A Sad Story From Oregon

James Kim (1971-2006) and Four-Year-Old daughter, Penelope Kim

Image from CNET.Com -- http://i.i.com.com/cnwk.1d/i/fd/pg/120606/120606_james.jpg

James Kim--family man, technologist

By Greg SandovalStaff Writer, CNET News.com
Published: December 6, 2006, 6:04 PM PST

James Kim was a respected expert on bleeding-edge digital devices, an owner of a trendy clothing store, and a lover of the futuristic-sounding music known as electronica.

Yet most of Kim's life revolved around traditional values, according to friends: sacrifice, friendship and family. Those who knew him say they aren't surprised that Kim, in the last act of his life, demonstrated the ultimate expression of devotion to his wife and daughters.

A sad story unfolded in the Oregon woods over the past week. James Kim, an editor at CNET and TechTV personality, was found dead after a long and difficult search.

You've probably seen the basics of the story on the News, in the Nortwest newspapers, or in the raging forums at Digg.com, Fark.com, Fazed.net, and dozens of others. Here's the latest CNN coverage. There is a friends and family site, too. CNET also has a James Kim video tribute, highlighting a number of his appearances.

Kim, his wife, and two daughters were on their way back to San Fancisco after spending time with friends in Seattle and Portland over Thanksgiving. On their way from Portland to the Oregon coast, they ended up on a Forrest Service road that turned out to be impassable. They got stuck in the snow.

During the next seven days, the ran the car just enough to keep warm. When they ran out of fuel, they burned tires for warmth and to signal searchers. But after a week in the cold and with little food left, Kim left the car to go find help.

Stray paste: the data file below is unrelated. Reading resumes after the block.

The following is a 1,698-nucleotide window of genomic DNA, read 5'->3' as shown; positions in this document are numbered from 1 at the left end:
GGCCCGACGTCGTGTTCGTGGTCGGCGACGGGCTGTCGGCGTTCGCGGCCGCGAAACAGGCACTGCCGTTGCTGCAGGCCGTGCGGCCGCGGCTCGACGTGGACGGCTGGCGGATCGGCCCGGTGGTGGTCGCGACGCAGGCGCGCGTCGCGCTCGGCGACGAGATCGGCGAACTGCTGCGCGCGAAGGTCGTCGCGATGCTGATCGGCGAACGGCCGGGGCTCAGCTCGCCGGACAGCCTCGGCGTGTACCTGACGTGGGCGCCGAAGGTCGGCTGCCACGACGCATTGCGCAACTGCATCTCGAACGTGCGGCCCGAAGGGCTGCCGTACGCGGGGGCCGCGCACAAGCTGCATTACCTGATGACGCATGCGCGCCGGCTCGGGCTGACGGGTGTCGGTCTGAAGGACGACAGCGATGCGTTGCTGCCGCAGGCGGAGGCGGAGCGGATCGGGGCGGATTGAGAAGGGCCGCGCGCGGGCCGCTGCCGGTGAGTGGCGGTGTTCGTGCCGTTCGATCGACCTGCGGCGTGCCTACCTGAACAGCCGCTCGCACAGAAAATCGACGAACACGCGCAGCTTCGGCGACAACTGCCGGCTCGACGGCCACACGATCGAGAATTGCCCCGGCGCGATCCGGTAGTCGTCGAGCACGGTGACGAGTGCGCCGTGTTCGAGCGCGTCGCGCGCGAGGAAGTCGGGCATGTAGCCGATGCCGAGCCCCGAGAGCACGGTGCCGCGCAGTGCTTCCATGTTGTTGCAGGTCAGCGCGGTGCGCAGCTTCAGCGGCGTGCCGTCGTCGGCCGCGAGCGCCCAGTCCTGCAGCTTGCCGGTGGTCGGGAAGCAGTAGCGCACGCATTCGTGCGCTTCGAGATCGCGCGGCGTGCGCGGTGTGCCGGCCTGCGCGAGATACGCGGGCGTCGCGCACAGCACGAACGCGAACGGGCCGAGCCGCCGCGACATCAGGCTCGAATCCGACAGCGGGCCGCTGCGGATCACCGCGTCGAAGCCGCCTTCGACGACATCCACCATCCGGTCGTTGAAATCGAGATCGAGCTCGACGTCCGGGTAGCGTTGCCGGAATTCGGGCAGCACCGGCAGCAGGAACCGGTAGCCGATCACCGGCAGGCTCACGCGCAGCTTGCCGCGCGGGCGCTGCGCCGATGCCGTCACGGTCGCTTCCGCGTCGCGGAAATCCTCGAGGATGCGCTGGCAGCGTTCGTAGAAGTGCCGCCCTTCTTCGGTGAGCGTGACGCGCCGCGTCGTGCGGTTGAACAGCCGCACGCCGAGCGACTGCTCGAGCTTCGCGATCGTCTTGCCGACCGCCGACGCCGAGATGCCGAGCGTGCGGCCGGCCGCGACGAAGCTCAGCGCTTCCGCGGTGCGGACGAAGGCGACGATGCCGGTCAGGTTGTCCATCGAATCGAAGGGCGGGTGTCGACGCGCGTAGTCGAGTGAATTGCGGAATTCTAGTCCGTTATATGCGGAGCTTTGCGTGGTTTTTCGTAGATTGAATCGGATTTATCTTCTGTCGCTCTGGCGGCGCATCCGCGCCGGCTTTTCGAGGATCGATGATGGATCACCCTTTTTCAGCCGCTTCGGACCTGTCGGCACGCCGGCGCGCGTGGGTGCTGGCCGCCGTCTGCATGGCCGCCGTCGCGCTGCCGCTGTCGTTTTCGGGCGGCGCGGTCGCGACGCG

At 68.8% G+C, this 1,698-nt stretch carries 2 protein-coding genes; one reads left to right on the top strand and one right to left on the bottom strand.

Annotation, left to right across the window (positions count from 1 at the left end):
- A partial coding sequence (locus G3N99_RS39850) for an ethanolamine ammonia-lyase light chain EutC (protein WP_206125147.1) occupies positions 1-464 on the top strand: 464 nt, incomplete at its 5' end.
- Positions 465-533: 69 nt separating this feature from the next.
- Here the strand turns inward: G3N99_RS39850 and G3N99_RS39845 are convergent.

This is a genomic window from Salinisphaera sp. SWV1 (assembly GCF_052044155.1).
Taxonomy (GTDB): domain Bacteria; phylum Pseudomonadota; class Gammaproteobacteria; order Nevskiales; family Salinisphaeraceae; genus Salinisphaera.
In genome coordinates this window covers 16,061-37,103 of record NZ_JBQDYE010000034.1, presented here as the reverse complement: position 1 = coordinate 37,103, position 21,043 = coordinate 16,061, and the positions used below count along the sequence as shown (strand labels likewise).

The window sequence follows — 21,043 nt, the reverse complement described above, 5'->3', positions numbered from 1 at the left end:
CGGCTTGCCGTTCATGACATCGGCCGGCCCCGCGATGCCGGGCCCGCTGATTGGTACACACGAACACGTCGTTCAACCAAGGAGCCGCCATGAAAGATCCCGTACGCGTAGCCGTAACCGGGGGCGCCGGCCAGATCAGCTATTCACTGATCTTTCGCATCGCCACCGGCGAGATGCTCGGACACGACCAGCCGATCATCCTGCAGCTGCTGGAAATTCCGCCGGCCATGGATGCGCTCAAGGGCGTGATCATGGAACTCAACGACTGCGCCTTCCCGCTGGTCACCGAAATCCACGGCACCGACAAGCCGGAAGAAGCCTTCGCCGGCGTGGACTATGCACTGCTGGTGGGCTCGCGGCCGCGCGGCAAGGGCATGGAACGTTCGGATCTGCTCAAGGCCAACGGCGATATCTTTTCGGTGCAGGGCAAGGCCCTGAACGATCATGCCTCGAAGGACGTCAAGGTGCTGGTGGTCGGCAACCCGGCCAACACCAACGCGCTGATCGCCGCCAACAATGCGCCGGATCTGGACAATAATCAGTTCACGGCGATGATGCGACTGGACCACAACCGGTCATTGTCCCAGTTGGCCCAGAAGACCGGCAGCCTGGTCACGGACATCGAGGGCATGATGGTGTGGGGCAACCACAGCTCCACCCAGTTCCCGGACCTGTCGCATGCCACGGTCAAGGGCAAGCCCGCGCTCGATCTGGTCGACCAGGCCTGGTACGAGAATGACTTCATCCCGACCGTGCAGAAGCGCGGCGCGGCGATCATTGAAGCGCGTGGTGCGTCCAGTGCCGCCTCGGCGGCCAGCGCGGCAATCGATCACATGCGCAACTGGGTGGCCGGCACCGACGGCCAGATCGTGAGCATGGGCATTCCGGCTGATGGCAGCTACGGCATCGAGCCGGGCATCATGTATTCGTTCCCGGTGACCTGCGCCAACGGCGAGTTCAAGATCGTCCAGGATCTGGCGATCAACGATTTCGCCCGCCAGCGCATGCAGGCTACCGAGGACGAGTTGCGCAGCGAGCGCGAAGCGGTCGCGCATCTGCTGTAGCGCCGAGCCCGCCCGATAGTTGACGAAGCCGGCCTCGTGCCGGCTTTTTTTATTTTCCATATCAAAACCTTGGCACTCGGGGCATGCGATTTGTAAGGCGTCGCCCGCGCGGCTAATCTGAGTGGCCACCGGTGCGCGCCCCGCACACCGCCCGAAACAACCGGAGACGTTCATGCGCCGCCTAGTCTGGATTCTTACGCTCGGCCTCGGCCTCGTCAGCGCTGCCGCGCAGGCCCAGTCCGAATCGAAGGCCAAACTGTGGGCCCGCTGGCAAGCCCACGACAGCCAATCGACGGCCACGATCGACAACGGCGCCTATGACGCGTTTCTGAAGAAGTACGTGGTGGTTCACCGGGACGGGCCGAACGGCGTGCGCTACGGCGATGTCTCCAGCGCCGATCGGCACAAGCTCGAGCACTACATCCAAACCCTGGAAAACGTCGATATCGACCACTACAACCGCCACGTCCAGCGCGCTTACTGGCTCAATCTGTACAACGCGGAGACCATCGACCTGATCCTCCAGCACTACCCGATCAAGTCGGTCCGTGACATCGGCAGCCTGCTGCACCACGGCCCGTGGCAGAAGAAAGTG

Two days later, a helicopter spotted the car and the mother waving an umbrella as a signal for help. A barely detectable cell phone ping led searchers to the general area. Rescuers airlifted Kim's wife and children out of the cold on Monday. They are doing fine.

Over the next two days, though, searcher continued to look for Kim. On Tuesday, they found a pair of pants he apparently left behind, possibly to mark his trail. They narrowed the search area and prepared to drop a bunch of emergency packages where Kim might find them.

This afternoon, they cancelled that plan when they found his body.

The computer technology industry is a small one -- and the marketing/PR side of it is smaller still. I doubt I ever met Kim, but it's possible I would have somewhere down the line. Geeks familiar with his work were all over the 'net expressing concern, frustration, and speculating about what happened. This incident seems to have touched the business in a way that general news and missing persons reports just don't.

I'm not sure why Kim's ordeal resonates with me the way it does. Perhaps it's his Geek cred. Perhaps it's that where the same age. Perhaps it's because I've spent some time on roads I probably shouldn't have been on.

People will say he was wrong to leave his car. In hindsight, that's clearly true. But when he made that choice, he was doing whatever he could to save his family, at great personal risk. That kind of life and death choice is one that very few of us are called upon to make. I hope I am never in such a situation. But if I am, I pray I will have to courage to make the tough choices and do whatever it is I have to do.

1 comment:

Jon Clarke said...

I'm a amazed that there are still roads in this country where you can be lost for a week with no human contact.

Sad story.